Elisa - The human immunodeficiency virus (HIV), which...

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The human immunodeficiency virus (HIV), which causes acquired immunodeficiency syndrome (AIDS), principally attacks T-4 lymphocytes, a vital part of the human immune system. As a result, the body’s ability to resist opportunistic viral, bacterial, fungal, protozoal, and other infection is greatly weakened. Pneumocystis carinii pneumonia is the leading cause of death among people with HIV infection, but the incidence of certain types of cancers such as B-cell lymphomas and Kaposi’s sarcoma is also increased. Neurological complications and dramatic weight loss, or “wasting,” are characteristic of endstage HIV disease (AIDS). HIV can be transmitted sexually, through contact with contaminated blood, tissue, or needles, and from mother to child during birth or breast-feeding. Full-blown symptoms of AIDS may not develop for more than 10 years after infection.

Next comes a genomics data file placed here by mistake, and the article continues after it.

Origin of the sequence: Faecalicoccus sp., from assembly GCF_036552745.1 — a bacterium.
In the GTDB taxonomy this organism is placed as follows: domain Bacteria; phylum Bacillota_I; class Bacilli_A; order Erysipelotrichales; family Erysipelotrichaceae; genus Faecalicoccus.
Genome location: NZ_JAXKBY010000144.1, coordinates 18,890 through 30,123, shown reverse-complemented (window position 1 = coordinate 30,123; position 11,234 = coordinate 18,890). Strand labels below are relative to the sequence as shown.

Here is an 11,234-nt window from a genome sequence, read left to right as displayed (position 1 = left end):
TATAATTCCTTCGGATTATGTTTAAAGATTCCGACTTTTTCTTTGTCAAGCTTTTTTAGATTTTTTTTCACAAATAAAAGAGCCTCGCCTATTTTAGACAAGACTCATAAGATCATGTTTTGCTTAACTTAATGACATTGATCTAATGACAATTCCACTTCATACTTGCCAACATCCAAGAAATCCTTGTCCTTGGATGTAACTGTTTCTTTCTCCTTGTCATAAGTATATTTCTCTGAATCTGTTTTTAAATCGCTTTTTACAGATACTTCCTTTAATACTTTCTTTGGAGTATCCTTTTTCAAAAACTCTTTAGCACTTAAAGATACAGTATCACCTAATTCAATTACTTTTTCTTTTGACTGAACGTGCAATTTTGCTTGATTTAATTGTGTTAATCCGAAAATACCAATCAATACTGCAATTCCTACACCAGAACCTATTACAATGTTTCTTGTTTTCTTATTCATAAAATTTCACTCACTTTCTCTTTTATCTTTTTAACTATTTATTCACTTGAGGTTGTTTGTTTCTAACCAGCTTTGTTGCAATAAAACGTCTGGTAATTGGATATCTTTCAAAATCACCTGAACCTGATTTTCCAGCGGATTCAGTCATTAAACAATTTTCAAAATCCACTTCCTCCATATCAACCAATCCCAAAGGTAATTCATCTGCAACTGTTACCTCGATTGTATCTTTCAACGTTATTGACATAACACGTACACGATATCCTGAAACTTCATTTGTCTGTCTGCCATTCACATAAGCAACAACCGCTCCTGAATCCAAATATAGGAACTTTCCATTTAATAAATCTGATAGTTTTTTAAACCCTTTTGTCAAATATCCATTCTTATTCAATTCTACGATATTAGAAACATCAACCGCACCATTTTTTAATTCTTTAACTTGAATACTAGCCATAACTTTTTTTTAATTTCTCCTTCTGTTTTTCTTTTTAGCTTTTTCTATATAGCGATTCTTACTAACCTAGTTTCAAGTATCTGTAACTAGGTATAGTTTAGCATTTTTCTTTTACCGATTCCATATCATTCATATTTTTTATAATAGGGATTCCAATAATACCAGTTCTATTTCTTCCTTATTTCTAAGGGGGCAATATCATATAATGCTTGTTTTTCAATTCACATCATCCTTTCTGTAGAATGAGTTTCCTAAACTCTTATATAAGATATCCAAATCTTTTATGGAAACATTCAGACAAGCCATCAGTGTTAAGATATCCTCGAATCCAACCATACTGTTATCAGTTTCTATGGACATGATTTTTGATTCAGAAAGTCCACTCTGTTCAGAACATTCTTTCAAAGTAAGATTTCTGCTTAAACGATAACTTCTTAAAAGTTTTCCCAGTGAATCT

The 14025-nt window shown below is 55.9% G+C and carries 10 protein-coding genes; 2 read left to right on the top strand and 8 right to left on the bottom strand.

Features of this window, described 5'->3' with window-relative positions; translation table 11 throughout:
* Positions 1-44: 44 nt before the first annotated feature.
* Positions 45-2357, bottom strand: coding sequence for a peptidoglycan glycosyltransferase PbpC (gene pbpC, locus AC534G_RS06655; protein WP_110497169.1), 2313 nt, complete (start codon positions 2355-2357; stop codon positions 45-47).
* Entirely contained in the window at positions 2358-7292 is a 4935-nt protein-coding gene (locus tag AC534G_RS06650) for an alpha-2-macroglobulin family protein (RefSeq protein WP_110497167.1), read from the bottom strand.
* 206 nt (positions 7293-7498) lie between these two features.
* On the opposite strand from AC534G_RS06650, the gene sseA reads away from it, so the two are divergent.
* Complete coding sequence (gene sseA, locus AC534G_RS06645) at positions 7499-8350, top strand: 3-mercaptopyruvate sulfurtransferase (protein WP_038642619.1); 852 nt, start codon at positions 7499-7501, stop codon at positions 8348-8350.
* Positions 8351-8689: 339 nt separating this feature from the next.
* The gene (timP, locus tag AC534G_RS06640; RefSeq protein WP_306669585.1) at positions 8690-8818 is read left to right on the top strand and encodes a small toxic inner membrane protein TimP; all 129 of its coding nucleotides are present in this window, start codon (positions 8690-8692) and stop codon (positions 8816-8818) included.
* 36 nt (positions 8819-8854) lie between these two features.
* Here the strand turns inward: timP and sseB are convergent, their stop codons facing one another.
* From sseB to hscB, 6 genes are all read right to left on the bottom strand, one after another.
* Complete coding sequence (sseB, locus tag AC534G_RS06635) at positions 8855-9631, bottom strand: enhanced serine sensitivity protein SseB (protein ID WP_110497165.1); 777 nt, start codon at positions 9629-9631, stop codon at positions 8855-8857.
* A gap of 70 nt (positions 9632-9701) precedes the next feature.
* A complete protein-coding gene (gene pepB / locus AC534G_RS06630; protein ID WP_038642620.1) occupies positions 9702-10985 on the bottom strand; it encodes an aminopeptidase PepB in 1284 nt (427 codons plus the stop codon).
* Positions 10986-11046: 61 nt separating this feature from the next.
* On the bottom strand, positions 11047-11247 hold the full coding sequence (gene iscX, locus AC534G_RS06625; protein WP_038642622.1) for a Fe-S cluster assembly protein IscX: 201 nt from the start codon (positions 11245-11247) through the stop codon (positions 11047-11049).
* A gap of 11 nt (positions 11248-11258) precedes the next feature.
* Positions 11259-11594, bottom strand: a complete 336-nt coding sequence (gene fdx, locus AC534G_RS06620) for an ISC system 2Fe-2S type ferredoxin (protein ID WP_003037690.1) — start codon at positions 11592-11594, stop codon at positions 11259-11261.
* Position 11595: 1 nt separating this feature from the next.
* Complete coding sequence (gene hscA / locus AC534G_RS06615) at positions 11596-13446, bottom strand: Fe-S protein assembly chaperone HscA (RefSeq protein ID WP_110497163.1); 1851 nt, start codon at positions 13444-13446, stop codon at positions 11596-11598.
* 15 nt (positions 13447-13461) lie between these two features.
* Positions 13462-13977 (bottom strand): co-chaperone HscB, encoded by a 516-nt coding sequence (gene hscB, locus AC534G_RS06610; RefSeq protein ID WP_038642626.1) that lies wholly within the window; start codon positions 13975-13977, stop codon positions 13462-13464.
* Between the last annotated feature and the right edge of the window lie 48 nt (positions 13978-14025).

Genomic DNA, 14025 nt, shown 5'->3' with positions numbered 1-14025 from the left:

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HIV is a retrovirus that begins its infection cycle by recognizing and binding to CD4 proteins on the surfaces of uninfected T-helper
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This note was uploaded on 04/10/2011 for the course BIOL 4202 taught by Professor Staff during the Spring '11 term at North Texas.

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Elisa - The human immunodeficiency virus (HIV), which...

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